Lockdowns no barrier to communities striving to ‘Be More’ with Project Compassion 2021

17 Feb 21

Today we launch Project Compassion 2021, our annual appeal, which runs for the six weeks of Lent.

Project Compassion is one of Australia’s longest running appeals, now in its 56th year, and the iconic donation boxes are a fixture in parishes and schools across the country.

Through Project Compassion, Australians have raised millions of dollars for marginalized communities worldwide.

At a time of such upheaval and challenge across the globe, possibly the greatest world-wide challenges since the inception of Project Compassion, Caritas Australia encourages all Australians to ‘Be More’ this year to help vulnerable communities.

“Project Compassion gives us the opportunity to show compassion for the poor in a special way, not just through material giving, but through spiritual giving,” said Bishop Terry Brady, Auxiliary Bishop of the Archdiocese of Sydney.

“We encourage all Australians to support their sisters and brothers across the world this Project Compassion, so that we can continue to work with communities during these challenging times to strengthen resilience and build a stronger, more equal future for all,” said Kirsty Robertson, CEO of Caritas Australia.

“The theme ‘Be More’ is inspired by the words of St Oscar Romero, to ‘aspire not to have more, but to be more’, and challenges us to stand in solidarity with people around the world who continue to face the injustice of poverty.”

Kirsty Robertson, CEO Caritas Australia

“We invite all who hold the Lenten season dear to their hearts to join us in our journey of hope, love and of course, compassion. Our journey towards a better, more just world where all may thrive,” said Ms Robertson.

Working in new ways with local partners

Developing the stories for this year’s Project Compassion proved challenging with international travel restrictions, but our international staff rose to the occasion, working with our team in Sydney to learn how to take high-quality video footage themselves in the field.

It’s always been important to us to ensure that local voices are heard and prioritised, and working remotely with our local partners to collect the stories for Project Compassion has offered an opportunity for our staff in Australia to build even stronger relationships with our international partners.

Indonesia Zoom
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Caritas Australia staff on a Zoom call with local partners in Indonesia working to develop Arsad’s story, which features in Week Four of Project Compassion 2021. Photo: Caritas Australia

Celebrating Shrove Tuesday and Ash Wednesday under national lockdowns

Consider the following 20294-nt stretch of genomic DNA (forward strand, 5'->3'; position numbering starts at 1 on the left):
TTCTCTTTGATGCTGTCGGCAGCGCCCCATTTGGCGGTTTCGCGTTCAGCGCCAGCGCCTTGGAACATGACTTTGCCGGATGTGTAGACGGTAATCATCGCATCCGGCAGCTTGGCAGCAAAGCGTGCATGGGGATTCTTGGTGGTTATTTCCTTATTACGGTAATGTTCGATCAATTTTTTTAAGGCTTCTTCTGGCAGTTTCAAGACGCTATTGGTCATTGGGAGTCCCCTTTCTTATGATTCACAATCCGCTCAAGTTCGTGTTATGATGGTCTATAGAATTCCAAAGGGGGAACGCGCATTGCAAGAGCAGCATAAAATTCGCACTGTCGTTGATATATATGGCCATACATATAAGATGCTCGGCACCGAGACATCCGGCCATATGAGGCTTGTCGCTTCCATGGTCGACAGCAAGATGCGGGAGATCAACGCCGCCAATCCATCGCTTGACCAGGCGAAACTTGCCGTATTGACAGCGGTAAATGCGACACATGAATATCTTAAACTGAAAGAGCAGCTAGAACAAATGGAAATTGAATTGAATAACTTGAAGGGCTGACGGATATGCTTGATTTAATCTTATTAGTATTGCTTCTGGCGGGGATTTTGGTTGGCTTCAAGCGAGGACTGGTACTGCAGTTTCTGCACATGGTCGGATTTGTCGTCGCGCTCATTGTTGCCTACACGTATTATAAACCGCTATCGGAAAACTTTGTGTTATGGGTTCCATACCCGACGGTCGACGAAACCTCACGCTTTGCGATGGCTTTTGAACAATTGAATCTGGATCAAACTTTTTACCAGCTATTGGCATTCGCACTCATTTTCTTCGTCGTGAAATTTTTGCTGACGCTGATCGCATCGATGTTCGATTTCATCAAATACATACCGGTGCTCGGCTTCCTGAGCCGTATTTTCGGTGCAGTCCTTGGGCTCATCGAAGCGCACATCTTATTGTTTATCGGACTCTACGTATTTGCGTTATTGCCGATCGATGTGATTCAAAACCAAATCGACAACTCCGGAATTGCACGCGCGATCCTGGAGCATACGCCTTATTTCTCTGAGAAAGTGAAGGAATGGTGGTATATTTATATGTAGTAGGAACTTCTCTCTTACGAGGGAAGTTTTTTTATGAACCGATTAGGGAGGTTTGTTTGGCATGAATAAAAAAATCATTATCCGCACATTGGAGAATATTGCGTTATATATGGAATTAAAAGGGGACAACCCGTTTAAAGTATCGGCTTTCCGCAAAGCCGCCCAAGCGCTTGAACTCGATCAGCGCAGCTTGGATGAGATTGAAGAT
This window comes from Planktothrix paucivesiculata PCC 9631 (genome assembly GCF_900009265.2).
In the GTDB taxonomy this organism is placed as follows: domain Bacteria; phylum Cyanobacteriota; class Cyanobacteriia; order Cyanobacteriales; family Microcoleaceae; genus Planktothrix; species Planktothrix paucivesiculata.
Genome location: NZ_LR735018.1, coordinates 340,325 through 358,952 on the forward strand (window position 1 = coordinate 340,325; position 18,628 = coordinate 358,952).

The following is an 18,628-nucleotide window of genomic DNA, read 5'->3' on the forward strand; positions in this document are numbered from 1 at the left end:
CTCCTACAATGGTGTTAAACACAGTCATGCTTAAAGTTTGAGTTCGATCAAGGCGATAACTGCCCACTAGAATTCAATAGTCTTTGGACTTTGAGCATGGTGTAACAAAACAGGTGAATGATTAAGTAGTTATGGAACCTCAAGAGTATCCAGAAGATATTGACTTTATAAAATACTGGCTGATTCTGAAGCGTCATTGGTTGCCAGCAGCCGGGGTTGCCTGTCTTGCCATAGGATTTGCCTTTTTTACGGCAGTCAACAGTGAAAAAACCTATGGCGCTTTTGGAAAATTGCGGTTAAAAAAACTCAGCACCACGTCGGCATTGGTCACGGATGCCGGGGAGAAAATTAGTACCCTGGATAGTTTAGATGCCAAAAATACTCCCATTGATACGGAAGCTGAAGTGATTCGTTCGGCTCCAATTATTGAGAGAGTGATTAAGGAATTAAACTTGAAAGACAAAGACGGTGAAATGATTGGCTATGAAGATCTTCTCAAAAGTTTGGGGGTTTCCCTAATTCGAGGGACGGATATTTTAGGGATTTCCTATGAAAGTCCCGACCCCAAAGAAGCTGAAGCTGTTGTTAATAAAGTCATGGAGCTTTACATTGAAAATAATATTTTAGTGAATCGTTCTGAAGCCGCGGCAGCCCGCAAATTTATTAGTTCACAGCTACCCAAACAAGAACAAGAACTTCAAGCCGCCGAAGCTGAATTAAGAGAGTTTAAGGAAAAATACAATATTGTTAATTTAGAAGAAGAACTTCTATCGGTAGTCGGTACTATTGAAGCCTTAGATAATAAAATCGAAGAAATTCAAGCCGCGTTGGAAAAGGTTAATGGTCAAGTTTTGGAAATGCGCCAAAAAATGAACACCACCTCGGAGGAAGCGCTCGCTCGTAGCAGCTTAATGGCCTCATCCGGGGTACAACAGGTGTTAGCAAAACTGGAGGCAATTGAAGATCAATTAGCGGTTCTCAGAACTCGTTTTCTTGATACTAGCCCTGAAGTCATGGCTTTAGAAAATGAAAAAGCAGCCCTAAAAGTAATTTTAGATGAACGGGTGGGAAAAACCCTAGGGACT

In Australia, the traditional celebrations Shrove Tuesday and Ash Wednesday look a little different to previous years, but communities are forging ahead to raise funds for the appeal.

Bathurst

Students at St Philomena’s School in Bathurst were able to enjoy pancakes on Tuesday, which were generously donated by the Year Two and Six students. 

Shrove Tuesday Celebration Archbishop Patrick O'regan Thomas More College
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Shrove Tuesday celebration with Archbishop Patrick O'Regan at Thomas More College, Adelaide.

Adelaide

Thomas More College in Adelaide were served up pancakes made by Archbishop Patrick O'Regan, who showed that he could “Be More” at the school launch of Project Compassion

Bendigo

Our Diocesan Coordinator for Sandhurst Diocese, Kerry Stone, has organised the popular Shrove Tuesday pancake event at Hargreaves Mall every year since 1999.

“Our pancake chefs [usually] produce over a thousand free pancakes and a variety of school choirs entertain the crowd,” says Kerry. “It’s a day when I feel so proud to be part of Caritas and to share our transformative message with the public.”

This year, state-wide lockdowns meant that the event was cancelled, but the community is looking forward to supporting Project Compassion in a variety of ways once restrictions are lifted.

Kerry In Hargreaves Mall 2
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Diocesan Coordinator, Kerry Stone, at an empty mall in Bendigo on Shrove Tuesday - for the first time in over 20 years. Photo: Kerry Stone.

Brisbane

In Brisbane, Archbishop Coleridge held Project Compassion Mass to a reduced crowd at St Stephen’s Cathedral due to COVID-19 restrictions, but reminded the small gathering that “Project Compassion is a way of doing our God-given, human duty”. 

Bring our work overseas into your parish this Lent

Technology has also opened up a world of possibilities for parishes to connect with the development programs that Project Compassion makes possible. This year, for the first time, parishioners are able to connect directly with our overseas program staff via ‘Virtual Immersions’.

The 75 minute ‘Virtual Immersions’ connect Australian parishes to our work through prayer, reflection and dialogue.

Parishioners can register for a 75 minute evening session here

To donate to Project Compassion, organize your own fundraiser or get more information visit lent.caritas.org.au or call 1800 024 413.

Your gift will help uplift the most marginalised and vulnerable members of society. A brighter and more just future for all can start today.